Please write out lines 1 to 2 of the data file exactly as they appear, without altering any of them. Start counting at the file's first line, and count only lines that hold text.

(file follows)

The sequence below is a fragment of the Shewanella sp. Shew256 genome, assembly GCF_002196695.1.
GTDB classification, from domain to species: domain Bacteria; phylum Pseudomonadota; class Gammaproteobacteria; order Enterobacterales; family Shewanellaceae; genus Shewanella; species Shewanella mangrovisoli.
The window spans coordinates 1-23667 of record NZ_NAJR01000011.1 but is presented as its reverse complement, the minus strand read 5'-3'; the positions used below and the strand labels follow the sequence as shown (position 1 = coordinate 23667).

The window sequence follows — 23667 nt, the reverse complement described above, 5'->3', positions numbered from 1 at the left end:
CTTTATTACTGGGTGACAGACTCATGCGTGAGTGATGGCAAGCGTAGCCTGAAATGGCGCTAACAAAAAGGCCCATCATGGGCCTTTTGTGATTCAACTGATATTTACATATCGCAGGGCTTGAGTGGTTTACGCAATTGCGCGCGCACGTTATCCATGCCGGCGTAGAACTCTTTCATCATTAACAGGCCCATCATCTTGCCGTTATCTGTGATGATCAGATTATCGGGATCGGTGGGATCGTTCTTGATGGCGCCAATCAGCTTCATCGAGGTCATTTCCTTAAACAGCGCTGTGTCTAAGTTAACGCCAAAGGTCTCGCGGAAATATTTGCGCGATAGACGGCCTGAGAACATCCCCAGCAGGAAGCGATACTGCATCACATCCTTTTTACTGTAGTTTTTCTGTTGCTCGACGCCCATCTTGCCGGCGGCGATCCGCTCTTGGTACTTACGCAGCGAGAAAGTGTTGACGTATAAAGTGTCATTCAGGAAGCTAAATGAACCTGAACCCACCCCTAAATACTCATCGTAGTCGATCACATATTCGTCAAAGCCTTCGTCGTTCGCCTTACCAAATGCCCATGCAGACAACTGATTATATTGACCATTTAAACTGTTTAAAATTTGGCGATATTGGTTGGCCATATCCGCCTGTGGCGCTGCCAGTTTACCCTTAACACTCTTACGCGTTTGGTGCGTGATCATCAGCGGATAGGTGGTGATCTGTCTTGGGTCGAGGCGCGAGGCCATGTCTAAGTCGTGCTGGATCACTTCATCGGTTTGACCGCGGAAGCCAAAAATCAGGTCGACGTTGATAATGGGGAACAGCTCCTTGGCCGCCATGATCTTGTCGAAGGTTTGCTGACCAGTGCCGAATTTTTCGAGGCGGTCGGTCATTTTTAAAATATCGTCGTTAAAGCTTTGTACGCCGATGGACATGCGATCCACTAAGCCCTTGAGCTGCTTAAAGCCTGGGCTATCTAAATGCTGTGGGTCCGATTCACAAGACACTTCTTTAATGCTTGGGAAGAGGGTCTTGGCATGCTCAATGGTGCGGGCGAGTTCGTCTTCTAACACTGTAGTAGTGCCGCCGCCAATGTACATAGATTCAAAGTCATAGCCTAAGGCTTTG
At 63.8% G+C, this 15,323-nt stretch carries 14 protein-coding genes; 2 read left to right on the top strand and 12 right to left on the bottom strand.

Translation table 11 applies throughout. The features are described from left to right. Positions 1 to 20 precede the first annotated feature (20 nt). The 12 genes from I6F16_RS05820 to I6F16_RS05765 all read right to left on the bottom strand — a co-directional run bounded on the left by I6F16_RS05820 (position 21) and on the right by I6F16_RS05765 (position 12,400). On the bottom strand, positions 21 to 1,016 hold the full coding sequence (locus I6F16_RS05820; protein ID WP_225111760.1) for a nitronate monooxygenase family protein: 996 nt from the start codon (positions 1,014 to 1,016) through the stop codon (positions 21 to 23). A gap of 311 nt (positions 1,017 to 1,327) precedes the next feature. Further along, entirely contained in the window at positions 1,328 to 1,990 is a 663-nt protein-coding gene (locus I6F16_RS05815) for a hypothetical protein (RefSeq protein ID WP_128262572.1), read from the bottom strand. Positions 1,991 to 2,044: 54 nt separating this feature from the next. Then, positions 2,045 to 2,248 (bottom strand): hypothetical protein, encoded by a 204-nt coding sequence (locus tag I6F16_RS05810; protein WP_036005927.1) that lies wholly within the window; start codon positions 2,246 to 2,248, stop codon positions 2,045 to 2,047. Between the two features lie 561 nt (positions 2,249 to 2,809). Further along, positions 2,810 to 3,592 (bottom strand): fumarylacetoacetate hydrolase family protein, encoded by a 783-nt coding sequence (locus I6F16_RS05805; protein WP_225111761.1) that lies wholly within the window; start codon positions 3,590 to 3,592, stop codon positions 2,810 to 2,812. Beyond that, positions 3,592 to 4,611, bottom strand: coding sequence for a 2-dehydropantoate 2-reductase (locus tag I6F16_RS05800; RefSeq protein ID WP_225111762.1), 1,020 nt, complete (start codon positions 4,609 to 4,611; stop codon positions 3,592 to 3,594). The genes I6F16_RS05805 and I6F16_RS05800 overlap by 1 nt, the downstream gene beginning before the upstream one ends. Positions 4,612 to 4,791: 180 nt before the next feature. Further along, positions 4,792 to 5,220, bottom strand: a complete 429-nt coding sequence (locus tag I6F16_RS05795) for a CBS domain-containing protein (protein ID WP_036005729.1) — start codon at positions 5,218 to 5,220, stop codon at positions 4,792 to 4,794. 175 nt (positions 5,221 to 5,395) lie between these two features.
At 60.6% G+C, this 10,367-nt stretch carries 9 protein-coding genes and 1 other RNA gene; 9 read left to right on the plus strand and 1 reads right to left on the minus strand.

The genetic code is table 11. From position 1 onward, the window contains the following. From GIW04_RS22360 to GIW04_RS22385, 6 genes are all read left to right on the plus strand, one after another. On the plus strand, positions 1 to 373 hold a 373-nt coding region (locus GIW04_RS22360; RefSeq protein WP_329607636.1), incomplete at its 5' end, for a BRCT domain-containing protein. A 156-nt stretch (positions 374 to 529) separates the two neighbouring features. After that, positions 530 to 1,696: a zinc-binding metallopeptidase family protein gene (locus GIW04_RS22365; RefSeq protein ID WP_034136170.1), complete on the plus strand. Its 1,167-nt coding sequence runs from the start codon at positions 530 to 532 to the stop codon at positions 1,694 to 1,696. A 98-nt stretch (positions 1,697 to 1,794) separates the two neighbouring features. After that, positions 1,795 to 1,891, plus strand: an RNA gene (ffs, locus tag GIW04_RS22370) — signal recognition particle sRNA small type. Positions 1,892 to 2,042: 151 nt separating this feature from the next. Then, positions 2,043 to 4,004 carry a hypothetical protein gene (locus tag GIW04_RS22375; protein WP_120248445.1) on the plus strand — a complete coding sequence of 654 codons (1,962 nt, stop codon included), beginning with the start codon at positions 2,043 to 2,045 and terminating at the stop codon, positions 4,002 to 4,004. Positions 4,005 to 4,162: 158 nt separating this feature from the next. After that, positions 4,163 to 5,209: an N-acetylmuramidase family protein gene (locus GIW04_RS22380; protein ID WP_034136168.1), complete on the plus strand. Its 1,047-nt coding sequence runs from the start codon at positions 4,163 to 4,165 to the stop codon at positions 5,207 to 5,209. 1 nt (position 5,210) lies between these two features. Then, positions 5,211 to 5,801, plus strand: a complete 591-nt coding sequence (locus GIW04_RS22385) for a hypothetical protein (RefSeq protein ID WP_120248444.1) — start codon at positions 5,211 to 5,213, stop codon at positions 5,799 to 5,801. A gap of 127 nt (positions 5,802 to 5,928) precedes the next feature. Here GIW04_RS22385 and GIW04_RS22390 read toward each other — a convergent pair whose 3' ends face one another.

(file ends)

The sequence below is a fragment of the Shewanella sp. Shew256 genome, assembly GCF_002196695.1.
GTDB classification, from domain to species: domain Bacteria; phylum Pseudomonadota; class Gammaproteobacteria; order Enterobacterales; family Shewanellaceae; genus Shewanella; species Shewanella mangrovisoli.